(2019-07-10) Weston, Regan Michelle, 1987-; Davis, Tonya Nichole, 1979-
    The need for behavior analytic services is rapidly growing, resulting in a demand for a greater number of practitioners to provide services to consumers. To ensure training is sufficient to produce competent practitioners, strategies should be evaluated through research to determine both the effectiveness and efficiency of the strategy. This manuscript includes an overview of the history of the field of behavior analysis, highlighting the growth of the field and how an evaluation of the way current standards are met and maintained would be beneficial, a review of the relevant literature, an experimental study evaluating a strategy to teach preservice behavior analysts to graph, and a discussion focused on how an analysis of the education and training of these students is warranted in order to fit within the conceptual systems of the discipline. The review of the literature was conducted to identify existing studies that examined training strategies for preservice behavior analysts. Specifically, research conducted within the context of a graduate level behavior analysis classroom, teaching skills that aligned with the Behavior Analysis Certification Board® 4th Edition Task List were included. The results of this study are reported and discussed. Finally, general implications and next steps are suggested in the final chapter. An analysis of the training and education of preservice behavior analysts, adhering to the seven dimensions of applied behavior analysis is recommended to promote continued excellence within the field of behavior analysis as it grows and expands.
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    Factor analysis in educational settings : a simulation study comparing fit statistics across robust estimators.
    (2019-05-07) Padgett, Robert Noah, 1995-; Morgan, Grant B.
    In education and social science, data often arise from nested data structures, meaning that students are nested within teachers or schools. Traditional factor analytic approaches to measuring latent traits do not account for the nested structure of these data. The logic and potential issues of using multilevel confirmatory factor analysis were discussed. The ability of commonly used fit statistics to discriminate between a correctly specified model and models with omitted factor loading(s) were investigated with receiver-operating-characteristics (ROC) analyses. Combining ROC analyses with traditional methods of investigating fit statistic performance resulted in converging evidence for the utility of these common fit statistics. In general, these fit statistics performed poorly and should not be heavily relied upon for evidence of the factor structures specified. Recommendations were given for which commonly reported fit statistics to use, cut-off criteria to use for which estimators, and cautions about the use of the suggested cut-off criteria.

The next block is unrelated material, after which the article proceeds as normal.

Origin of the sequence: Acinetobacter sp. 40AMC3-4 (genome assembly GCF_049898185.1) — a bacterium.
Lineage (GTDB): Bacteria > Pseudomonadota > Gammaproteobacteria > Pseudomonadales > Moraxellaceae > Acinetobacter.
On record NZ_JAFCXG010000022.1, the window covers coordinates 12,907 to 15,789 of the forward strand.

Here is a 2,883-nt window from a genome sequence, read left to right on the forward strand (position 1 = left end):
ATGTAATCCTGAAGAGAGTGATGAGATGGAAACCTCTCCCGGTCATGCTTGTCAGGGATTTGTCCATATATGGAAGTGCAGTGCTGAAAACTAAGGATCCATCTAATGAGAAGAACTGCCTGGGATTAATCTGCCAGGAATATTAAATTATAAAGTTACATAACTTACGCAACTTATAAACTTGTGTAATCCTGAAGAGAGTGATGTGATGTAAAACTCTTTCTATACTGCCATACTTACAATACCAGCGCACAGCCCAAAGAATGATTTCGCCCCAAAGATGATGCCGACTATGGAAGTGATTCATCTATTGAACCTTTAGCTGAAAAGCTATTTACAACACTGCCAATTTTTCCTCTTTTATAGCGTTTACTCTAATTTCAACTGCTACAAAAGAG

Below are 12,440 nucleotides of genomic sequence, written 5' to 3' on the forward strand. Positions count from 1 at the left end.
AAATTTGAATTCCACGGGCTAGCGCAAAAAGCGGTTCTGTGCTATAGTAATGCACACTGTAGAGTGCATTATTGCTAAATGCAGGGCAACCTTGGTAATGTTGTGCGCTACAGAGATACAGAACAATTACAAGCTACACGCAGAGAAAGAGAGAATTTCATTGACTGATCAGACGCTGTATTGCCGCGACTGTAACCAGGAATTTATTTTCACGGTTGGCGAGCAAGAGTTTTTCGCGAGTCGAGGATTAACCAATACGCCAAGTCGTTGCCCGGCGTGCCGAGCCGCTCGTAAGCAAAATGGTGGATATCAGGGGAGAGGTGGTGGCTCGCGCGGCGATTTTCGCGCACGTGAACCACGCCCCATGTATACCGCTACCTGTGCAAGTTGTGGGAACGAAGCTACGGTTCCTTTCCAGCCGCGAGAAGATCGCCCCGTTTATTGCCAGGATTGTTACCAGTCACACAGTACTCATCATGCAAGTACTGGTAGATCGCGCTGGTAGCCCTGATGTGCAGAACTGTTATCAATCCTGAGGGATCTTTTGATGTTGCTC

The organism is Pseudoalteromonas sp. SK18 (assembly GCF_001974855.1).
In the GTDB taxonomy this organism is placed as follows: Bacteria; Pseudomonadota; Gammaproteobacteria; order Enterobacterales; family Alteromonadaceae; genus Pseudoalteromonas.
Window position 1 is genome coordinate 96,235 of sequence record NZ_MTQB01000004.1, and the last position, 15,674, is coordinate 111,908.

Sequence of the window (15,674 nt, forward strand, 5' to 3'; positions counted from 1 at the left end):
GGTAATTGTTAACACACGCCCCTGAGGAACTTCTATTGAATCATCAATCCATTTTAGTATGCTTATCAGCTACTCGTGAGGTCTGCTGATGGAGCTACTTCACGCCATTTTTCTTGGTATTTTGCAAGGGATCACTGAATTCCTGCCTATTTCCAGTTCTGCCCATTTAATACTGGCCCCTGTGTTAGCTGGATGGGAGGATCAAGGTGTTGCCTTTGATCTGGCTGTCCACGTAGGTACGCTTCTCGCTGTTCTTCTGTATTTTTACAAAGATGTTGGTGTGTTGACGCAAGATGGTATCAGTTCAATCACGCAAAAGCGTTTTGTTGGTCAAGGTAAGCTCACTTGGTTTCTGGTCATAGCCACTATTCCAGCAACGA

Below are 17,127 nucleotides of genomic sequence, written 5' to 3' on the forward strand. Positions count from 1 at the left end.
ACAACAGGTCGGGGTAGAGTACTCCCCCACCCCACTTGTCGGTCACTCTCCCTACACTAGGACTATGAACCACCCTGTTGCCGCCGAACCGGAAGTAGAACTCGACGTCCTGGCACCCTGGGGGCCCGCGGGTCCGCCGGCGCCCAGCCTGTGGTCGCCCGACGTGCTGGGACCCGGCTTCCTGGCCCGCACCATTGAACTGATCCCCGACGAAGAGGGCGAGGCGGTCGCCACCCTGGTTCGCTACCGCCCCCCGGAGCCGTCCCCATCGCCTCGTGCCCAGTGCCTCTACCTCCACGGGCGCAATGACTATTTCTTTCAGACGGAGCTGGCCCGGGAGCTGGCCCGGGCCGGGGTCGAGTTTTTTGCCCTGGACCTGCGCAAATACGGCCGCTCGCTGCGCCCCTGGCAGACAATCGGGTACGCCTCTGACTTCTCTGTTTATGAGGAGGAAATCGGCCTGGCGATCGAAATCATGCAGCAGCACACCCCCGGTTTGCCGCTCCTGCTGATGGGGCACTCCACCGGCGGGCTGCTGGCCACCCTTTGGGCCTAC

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    Using structural equation modeling to examine the relationships between environmental characteristics, intrapersonal characteristics, and adult numeracy achievement.
    (2019-04-02) Kaul, Corina R., 1969-; Johnsen, Susan K.
    Quantitative literacy or numeracy skills are increasingly important at every level in a knowledge-based society. The purpose of this study was to investigate the relationships between numeracy achievement, environmental and intrapersonal characteristics. Although the sample for this study included 5,862 U.S. adults (aged 16-65) from the Program for International Assessment of Adult Competencies (PIAAC), the results were weighted to represent the population. According to descriptive statistics, significant differences were found for multiple variables. The top 10% were more likely to have a foreign-born father, higher levels of parent education, more books in their childhood home, more years of formal schooling, be employed, and earn more money. Individuals with the following characteristics were more likely to be in the high numeracy group: male, native-English speaking, White, age 25 to 34, very good to excellent health, and no learning disability. Confirmatory Factor Analysis (CFA) and Structural Equation Modeling (SEM) were conducted on a new Adult Numeracy Achievement Model. The second-order Intrapersonal factor predicted numeracy achievement in the top 10%; however, the second-order Environmental factor did not. Intrapersonal characteristics with small indirect effects on numeracy achievement included gender, age, race, native language, learning disability, health, and participation in ongoing training or education outside of a degree program. Findings were used to support suggestions for future methodological and future numeracy research. Implications for parents, adults, educators, and policymakers are suggested which include greater emphasis on mathematical learning, understanding, and application at all levels including school, home, and workplace.
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    Implementation intention as a cognitive strategy in STEM education : assessing pre-algebraic performance in 8th grade math instruction.
    (2016-08-03) Nguyen, Megan, 1991-; Saxon, Terrill F.
    Conceptualization of STEM has been a challenge due to varying perspectives within schools, school districts, and instructors. Implementation intention refers to a memory encoding strategy in which individuals explicitly specify retrieval cues to help them remember to perform goal directed actions. This study’s objective was to examine if the integration of implementation intention encoding would differ from STEM students to students in a traditional classroom. Moreover, comparing math performance between students trained and not trained in an implementation intention strategy. Results from a 2 X 2 ANOVA test and reported means indicate that participants in the treatment groups at both schools performed better than their control counterparts. Additionally, there is a significant main effect for the STEM school participants overall compared to the traditional school participants. Effectiveness of implementation intention encoding suggests that it would be beneficial for educators to incorporate the strategy into instruction to produce self-regulated mathematical learners.